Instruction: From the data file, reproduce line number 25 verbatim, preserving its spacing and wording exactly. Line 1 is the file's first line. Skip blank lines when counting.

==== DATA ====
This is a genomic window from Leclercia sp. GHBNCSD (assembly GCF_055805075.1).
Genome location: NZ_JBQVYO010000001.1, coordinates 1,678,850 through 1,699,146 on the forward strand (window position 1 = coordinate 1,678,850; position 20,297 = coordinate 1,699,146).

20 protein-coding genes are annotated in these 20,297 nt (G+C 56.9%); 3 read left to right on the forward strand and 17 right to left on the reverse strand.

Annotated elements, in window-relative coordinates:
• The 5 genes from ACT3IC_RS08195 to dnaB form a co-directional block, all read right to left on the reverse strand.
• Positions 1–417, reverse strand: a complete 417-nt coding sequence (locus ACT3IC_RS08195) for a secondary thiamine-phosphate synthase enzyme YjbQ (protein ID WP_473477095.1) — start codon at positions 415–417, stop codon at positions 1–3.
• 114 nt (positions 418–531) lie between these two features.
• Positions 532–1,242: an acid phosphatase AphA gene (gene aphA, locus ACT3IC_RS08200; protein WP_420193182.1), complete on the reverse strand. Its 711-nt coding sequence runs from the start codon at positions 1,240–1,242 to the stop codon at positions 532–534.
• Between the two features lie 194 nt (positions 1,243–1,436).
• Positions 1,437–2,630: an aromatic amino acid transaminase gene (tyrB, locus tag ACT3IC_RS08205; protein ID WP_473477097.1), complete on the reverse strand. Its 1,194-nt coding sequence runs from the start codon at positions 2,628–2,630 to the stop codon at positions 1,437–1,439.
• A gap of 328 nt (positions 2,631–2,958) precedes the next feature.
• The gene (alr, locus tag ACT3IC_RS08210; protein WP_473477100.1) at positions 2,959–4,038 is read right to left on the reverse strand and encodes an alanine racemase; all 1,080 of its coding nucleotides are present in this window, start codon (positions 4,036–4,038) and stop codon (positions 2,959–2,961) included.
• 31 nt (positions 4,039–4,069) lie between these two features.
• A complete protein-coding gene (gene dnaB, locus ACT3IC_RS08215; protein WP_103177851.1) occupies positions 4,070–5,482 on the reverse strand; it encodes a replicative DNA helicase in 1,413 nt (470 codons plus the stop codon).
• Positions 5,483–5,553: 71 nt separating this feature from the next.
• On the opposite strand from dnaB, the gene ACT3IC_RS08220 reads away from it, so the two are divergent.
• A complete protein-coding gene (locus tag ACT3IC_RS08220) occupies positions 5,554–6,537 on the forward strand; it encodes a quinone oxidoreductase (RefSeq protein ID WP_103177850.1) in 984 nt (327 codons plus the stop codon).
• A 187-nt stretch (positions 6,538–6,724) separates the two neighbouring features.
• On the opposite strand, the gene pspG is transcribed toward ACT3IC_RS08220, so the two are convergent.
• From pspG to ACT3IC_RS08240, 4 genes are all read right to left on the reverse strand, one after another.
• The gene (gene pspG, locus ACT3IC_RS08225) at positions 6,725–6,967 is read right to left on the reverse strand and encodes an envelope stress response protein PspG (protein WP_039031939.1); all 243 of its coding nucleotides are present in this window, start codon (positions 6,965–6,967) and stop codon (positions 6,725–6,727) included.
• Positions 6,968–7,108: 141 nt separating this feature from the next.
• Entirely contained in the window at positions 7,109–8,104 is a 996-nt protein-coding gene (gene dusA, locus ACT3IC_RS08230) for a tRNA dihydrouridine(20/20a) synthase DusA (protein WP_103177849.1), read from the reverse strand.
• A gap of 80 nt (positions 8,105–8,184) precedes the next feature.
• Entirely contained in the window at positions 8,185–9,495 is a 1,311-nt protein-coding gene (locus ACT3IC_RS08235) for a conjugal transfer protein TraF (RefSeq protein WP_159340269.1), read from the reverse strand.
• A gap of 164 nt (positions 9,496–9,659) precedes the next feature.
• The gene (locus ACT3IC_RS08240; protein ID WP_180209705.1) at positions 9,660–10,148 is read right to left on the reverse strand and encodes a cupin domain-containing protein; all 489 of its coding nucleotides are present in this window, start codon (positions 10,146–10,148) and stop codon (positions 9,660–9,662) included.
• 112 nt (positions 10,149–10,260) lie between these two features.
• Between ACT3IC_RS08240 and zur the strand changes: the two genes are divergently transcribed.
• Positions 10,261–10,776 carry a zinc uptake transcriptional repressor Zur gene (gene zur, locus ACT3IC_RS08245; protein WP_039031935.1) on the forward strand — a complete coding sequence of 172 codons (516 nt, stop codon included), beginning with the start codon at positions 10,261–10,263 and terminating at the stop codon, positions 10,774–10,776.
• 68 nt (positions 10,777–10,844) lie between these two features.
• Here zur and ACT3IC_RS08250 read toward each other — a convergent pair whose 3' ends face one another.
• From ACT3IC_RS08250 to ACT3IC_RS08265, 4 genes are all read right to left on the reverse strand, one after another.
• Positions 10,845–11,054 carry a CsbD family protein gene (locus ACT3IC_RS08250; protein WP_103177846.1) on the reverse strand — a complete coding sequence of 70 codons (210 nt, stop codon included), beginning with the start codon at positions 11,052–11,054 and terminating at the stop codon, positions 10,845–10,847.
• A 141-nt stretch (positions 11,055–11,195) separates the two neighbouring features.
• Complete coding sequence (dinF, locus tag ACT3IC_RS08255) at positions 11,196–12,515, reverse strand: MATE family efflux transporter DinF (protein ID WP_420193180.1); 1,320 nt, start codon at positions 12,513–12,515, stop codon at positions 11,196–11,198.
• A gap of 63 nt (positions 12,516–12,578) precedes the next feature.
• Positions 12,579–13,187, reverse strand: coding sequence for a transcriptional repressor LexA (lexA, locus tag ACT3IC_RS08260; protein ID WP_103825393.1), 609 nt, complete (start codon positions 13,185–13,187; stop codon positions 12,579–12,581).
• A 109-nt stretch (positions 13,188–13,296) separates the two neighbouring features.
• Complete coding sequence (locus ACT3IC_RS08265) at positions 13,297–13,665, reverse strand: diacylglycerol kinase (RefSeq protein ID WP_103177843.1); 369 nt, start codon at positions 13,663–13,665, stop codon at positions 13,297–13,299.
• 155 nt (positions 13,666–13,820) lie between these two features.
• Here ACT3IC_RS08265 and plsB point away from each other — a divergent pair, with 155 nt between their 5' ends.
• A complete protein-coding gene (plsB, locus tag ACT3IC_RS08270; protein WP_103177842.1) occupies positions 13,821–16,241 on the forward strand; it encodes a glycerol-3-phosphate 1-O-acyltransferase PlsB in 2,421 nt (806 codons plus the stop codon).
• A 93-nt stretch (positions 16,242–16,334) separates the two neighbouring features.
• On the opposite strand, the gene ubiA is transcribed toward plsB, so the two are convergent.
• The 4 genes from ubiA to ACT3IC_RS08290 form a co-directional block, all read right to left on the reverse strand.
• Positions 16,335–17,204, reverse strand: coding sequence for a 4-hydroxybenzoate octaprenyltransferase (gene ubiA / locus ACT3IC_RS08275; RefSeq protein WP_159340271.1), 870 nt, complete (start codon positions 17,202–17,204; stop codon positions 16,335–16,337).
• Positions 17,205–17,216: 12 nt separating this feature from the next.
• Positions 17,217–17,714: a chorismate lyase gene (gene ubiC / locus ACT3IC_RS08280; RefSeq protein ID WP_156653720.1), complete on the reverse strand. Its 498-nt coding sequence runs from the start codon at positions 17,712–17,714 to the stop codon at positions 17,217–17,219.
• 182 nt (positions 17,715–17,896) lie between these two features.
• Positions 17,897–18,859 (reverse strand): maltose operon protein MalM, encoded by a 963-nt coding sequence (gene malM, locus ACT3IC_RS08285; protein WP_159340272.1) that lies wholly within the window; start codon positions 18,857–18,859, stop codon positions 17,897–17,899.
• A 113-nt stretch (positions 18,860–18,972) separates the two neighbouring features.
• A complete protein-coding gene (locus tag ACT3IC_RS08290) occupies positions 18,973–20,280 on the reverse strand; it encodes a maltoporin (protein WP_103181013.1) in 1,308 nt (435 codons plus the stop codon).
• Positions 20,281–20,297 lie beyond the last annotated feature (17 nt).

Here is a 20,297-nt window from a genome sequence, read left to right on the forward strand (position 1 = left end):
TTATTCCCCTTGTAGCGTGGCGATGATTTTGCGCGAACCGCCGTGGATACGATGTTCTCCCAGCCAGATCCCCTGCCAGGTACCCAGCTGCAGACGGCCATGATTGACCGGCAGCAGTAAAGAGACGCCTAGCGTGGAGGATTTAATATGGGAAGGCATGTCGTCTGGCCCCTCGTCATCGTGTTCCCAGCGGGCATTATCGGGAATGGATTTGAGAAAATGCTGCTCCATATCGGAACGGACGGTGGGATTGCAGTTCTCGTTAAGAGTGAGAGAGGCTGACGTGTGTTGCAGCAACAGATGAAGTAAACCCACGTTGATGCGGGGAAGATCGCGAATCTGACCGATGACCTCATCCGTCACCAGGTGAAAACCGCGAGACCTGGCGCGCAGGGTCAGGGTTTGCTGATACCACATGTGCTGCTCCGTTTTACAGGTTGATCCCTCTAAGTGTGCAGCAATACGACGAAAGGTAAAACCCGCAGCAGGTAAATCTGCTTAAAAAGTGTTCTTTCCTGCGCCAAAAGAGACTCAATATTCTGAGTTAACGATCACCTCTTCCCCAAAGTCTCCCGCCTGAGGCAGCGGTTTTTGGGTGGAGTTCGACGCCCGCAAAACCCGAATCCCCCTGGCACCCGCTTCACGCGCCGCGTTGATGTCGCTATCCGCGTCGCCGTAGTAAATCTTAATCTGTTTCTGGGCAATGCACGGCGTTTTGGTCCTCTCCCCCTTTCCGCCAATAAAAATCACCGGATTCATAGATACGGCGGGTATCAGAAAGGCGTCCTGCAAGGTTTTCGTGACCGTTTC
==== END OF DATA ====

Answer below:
• Entirely contained in the window at positions 8,185–9,495 is a 1,311-nt protein-coding gene (locus ACT3IC_RS08235) for a conjugal transfer protein TraF (RefSeq protein WP_159340269.1), read from the reverse strand.